How Tanga women take centre stage in forest conservation

Muheza. It is close to twenty years now since the world’s women met in Beijing, China in 1995 to discuss, including women to contribute as men in the development process.

The meeting also, among other things, heard and discussed statements and commitments from different member states regarding actions they would take to promote equality, development and peace for and with the women of the world.

Since then, different countries, including Tanzania have been struggling to emancipate women economically, socially and politically. The struggle, which began even before independence, had passed through different stages.

The Tanzanian government has made a formal commitment by signing international and regional gender parity declarations and protocols. Apart from the Beijing declaration, the country has also ratified the SADC and Maputo protocols on women’s rights.

For some time, the struggle for gender parity in Tanzania politics and other decision making organs has been successful, with the government committing itself to realising a 50:50 gender ratio.

At Misozwe Ward, Muheza District in Tanga Region, women have taken initiative to fight against environmental destruction.

It might seem odd for some women in other parts of the country to take up roles that mostly are known to be ‘reserved for men’. However, the story in this ward is different. Through the Tanzania Forest Conservation Group (TFCG), an organisation dedicated to conserve and restore the biodiversity of Tanzania’s most important forests, the Eastern Arc Mountains and Coastal Forests, for the benefit of present and future generations of Tanzania, the women have managed to organise awareness training geared to help colleagues to understand the importance of forest conservation and take part in ensuring sustainability of the forest cover.

TFCG is implementing a Mama Misitu Campaign at the district level in Muheza with special focus on promoting better forest governance.

Mama Misitu is a communication campaign aimed at improving governance of Tanzania’s forests and reducing illegal forest harvesting, so that the people can benefit from sustainably managed forests. Through the campaign, the communities learn about various participatory forestry mechanisms for strengthening their rights to forests and their ability to benefit from the sustainable management of their forests.

Women in Misozwe and Mkwajuni villages are taking the campaign seriously. The Manga Forest Reserve, which is 1,636 hactares and Mlinga Forest (owned by the central government) and the village owned “Msitu wa Kizee,” which border the villages are now in a good condition, thanks to the efforts taken by the villagers, with women leading the efforts.

Members of the Journalists Environmental Association (JET) witnessed what these women are doing with awe. They also developed interest in understanding how they tackled environmental challenges in their area.

The journalists, who are implementers of the Mama Misitu campaign at the national level, were in Muheza District to have first-hand experience of the people’s environment in forest governance and the benefit they realise from their involvement.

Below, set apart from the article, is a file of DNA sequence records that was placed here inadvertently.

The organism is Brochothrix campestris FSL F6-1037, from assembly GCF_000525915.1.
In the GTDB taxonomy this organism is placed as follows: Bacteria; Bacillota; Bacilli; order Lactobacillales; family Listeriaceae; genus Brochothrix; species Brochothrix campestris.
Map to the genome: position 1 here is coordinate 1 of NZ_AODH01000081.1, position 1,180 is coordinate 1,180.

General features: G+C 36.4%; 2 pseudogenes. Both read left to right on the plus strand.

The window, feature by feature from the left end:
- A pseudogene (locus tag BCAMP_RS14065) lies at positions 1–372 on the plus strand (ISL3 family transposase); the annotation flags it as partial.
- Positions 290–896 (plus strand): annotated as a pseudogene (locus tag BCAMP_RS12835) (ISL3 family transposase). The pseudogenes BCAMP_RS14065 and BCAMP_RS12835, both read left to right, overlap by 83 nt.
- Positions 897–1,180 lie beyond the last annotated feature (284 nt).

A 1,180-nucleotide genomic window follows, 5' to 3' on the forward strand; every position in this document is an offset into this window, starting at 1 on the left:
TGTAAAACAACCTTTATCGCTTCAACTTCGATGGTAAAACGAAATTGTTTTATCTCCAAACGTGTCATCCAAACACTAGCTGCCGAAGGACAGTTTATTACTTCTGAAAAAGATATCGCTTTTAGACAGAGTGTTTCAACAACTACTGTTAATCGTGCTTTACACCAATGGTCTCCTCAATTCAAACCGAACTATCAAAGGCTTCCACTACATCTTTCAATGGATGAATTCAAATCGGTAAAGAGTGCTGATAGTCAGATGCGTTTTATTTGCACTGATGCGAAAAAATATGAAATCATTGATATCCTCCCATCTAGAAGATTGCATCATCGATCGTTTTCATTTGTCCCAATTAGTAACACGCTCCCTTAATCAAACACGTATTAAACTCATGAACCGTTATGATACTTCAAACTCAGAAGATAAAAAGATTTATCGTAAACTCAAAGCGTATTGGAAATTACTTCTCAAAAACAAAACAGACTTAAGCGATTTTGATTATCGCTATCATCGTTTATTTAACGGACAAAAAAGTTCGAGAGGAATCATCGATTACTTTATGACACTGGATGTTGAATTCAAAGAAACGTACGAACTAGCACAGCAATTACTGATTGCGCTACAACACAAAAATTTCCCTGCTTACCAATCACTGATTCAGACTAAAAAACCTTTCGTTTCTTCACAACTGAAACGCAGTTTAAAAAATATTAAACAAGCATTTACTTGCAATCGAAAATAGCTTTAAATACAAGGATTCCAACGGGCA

Ms Joyce Tupa, a resident of Misozwe Village, says nearby forests mean everything to them that there is no way they could let them go. “We depend on these forests to get almost everything for our existence,” she says.

The forests, according to the woman, provide for natural sources of water, cooking firewood, vegetables, herbs and more importantly, they attract rainfall.

“For years now, this village has never known something called drought…we get rainfall twice a year which help us grow crops of different kinds…we are blessed,” she says.

She says that the benefits associated with the forests have automatically made them join the efforts to make the forests sustainable.

Ms Zainabu Omar, who is the chairperson of the environment and natural resources committee, says that thanks to some organisations like the TFCG, they have managed to understand the ways through which the environment can be conserved sustainably.

“We are aware of what the environment can do for us…we now take part in patrols to make sure that no one enters the forests to harvesting anything illegally,” the chairman says.

Ms Zainabu says that the committee of 15 members she chairs comprises eight women and seven men, something that shows how the women take the conservation thing seriously.

She says the women are only constrained by lack of equipment to make them protect the forests properly.

At Mkwajuni Village, women make up 50 per cent of the 15-member environment and natural rsources committee, something which the village chairman, Mr Yohana Zuakuu, says is a testimony that women were very much involved in the conservation process.

“We need some protective gear: rubber boots, machetes and helmets among others because sometimes we meet with animals,” he adds.

She also admitted that their involvement in the process was quite often causing problems with their husbands who would otherwise want them to remain at home.

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